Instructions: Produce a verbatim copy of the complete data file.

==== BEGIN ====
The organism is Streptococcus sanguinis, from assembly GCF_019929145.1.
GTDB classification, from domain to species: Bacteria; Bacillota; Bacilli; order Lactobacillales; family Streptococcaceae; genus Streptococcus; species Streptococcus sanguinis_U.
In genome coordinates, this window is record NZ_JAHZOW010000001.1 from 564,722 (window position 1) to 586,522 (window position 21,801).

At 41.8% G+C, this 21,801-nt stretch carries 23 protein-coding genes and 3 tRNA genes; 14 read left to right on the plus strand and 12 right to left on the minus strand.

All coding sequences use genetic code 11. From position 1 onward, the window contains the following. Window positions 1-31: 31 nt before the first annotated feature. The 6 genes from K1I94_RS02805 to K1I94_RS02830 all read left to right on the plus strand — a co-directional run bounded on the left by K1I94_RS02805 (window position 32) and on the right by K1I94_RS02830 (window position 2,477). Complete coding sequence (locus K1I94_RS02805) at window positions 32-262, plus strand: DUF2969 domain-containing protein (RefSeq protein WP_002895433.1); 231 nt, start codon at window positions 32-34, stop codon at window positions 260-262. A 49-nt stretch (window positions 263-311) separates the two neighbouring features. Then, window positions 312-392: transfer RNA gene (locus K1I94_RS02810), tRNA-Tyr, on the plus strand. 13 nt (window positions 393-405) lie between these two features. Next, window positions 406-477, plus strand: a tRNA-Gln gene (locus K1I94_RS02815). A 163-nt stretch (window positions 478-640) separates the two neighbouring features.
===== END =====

The organism is Streptococcus sanguinis, from assembly GCF_019929145.1.
GTDB classification, from domain to species: Bacteria; Bacillota; Bacilli; order Lactobacillales; family Streptococcaceae; genus Streptococcus; species Streptococcus sanguinis_U.
In genome coordinates, this window is record NZ_JAHZOW010000001.1 from 564,722 (window position 1) to 586,522 (window position 21,801).

At 41.8% G+C, this 21,801-nt stretch carries 23 protein-coding genes and 3 tRNA genes; 14 read left to right on the plus strand and 12 right to left on the minus strand.

All coding sequences use genetic code 11. From position 1 onward, the window contains the following. Window positions 1-31: 31 nt before the first annotated feature. The 6 genes from K1I94_RS02805 to K1I94_RS02830 all read left to right on the plus strand — a co-directional run bounded on the left by K1I94_RS02805 (window position 32) and on the right by K1I94_RS02830 (window position 2,477). Complete coding sequence (locus K1I94_RS02805) at window positions 32-262, plus strand: DUF2969 domain-containing protein (RefSeq protein WP_002895433.1); 231 nt, start codon at window positions 32-34, stop codon at window positions 260-262. A 49-nt stretch (window positions 263-311) separates the two neighbouring features. Then, window positions 312-392: transfer RNA gene (locus K1I94_RS02810), tRNA-Tyr, on the plus strand. 13 nt (window positions 393-405) lie between these two features. Next, window positions 406-477, plus strand: a tRNA-Gln gene (locus K1I94_RS02815). A 163-nt stretch (window positions 478-640) separates the two neighbouring features.